New Study: You Don’t Know What Your Customers Want

New Study. You Dont Know What Your Customers Want

What if your R&D was guessing at customer needs—and guessing badly? A new study by The AIM Institute shows this is exactly the case for most B2B companies.

Cuyahoga Falls, OH (November 13, 2016) – for immediate release

Cuyahoga Falls, OH (November, 2016)—Experts have bemoaned the low success rates of new products for years. One highly-respected researcher, Dr. Robert Cooper, puts the success rate at one-in-four, when measured from the beginning of the development stage.

What’s the cause? Since the early 1970’s, research has shown the main problem isn’t with scientists and engineers failing to come up with the right answers. Rather, they are working on the wrong questions. For more than four decades, research and experience have pointed to this simple truth: Suppliers lack proper insight into customers’ needs.

New research by The AIM Institute now reveals just how poor this customer insight actually is for B2B suppliers. The AIM researchers took an interesting approach: Historically, the fact of poor customer insight was established by investigating why new products failed. But in this new research, in-depth interviews were conducted to understand customers’ real needs… and compared to what new-product teams had thought those needs were before the interviews.

The in-depth interviews were conducted in two phases: First, qualitative, divergent Discovery interviews uncovered a full range of customers’ outcomes (desired end-results). Then quantitative Preference interviews converged on just those important, unsatisfied needs that customers wanted “fixed.” The first round of interviews minimized errors of omission, and the second minimized errors of commission. (An outcome with a “Market Satisfaction Gap” in excess of 30% gave unbiased, unfiltered evidence that the market was eager to see it improved.)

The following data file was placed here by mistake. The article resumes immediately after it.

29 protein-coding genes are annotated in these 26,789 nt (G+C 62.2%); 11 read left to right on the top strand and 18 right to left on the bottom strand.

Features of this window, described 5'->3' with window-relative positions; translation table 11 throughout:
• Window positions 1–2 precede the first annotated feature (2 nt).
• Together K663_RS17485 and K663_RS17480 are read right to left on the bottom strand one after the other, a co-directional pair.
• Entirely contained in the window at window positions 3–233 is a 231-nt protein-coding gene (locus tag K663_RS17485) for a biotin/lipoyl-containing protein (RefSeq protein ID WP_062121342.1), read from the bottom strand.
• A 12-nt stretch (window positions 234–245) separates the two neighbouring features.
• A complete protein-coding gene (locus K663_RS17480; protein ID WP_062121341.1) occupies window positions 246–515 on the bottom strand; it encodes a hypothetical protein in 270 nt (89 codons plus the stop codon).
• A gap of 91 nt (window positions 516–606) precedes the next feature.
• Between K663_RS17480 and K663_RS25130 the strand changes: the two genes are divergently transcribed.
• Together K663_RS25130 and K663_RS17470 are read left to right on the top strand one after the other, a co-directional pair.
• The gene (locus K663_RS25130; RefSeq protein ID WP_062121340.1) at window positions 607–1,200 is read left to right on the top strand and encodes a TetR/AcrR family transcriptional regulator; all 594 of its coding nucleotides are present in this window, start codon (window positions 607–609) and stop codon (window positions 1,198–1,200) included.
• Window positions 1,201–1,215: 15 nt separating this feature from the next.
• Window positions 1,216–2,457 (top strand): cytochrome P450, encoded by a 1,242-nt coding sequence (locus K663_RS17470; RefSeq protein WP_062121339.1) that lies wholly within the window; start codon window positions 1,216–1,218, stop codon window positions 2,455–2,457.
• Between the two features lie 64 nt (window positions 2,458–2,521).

So how many teams changed their new product design as a result of these interviews? Remarkably, 86% of the project teams said their interviews had a “great” or “significant” impact on their new product design. Clearly, these teams would have developed different products without these in-depth interviews.

A total of 675 interviews were represented in the study, conducted by 35 project teams from 14 different companies. The project teams in the study were not from “slacker” companies: Over two-thirds of these project teams were from Fortune 500 companies (or similar size, if headquartered outside the US). Also, over half of the businesses studied already had a “leading” or “strong” position in the markets they were interviewing, so one would have expected reasonably good pre-existing customer insight.

According to Dan Adams (AIM’s Dan Adams), founder of The AIM Institute and innovation blogger at Awkward Realities (The AIM Institute), these results were unexpected: “For years, we’ve worked with clients as they implemented our New Product Blueprinting methods… and we’ve heard a recurring theme that suppliers were surprised by customers’ real needs. But to learn that 86% of teams had to change their design this significantly? We didn’t see that coming.”

The study also revealed some other surprises:

  • Many teams not only changed their product design as a result of the interviews: About half also changed their project scope—the topic area they were pursuing—either “greatly” or “significantly.
  • Among the 35 market segments pursued, customer eagerness for improvement varied greatly. Some markets were uninterested in suppliers innovating for them; they were “over-served.” But nearly half of the markets showed great eagerness, with Market Satisfaction Gaps over 50%: At least one outcome was critically important and below the “barely acceptable” satisfaction level.
  • Most teams became skilled at these in-depth interviewing methods quickly. Nearly 90% of respondent reported they were able to both listen and probe more effectively during their interviews.
  • The mere act of closely engaging a customer in these types of interviews raised the customer’s estimation of the supplier. More than 90% of teams reported that their interviews led to “increased customer interest” in the supplier.

These results are described more fully in two recently published reports from The AIM Institute: Discovery Interview Research Report and Preference Interview Research Report, both downloadable at AIM Whitepapers.

Adams suggests the key is ensuring your R&D works only on that which customers care about… while competitors’ R&D keeps guessing. He concludes, “In 20 or 30 years, I believe most B2B suppliers will be fully tapping the incredible knowledge of their customers. But I can assure you this is still rare today. B2B-optimized customer insight is an enormous source of competitive advantage for those pursuing it now.” So perhaps the bad news of poor customer insight could become good news for your company.

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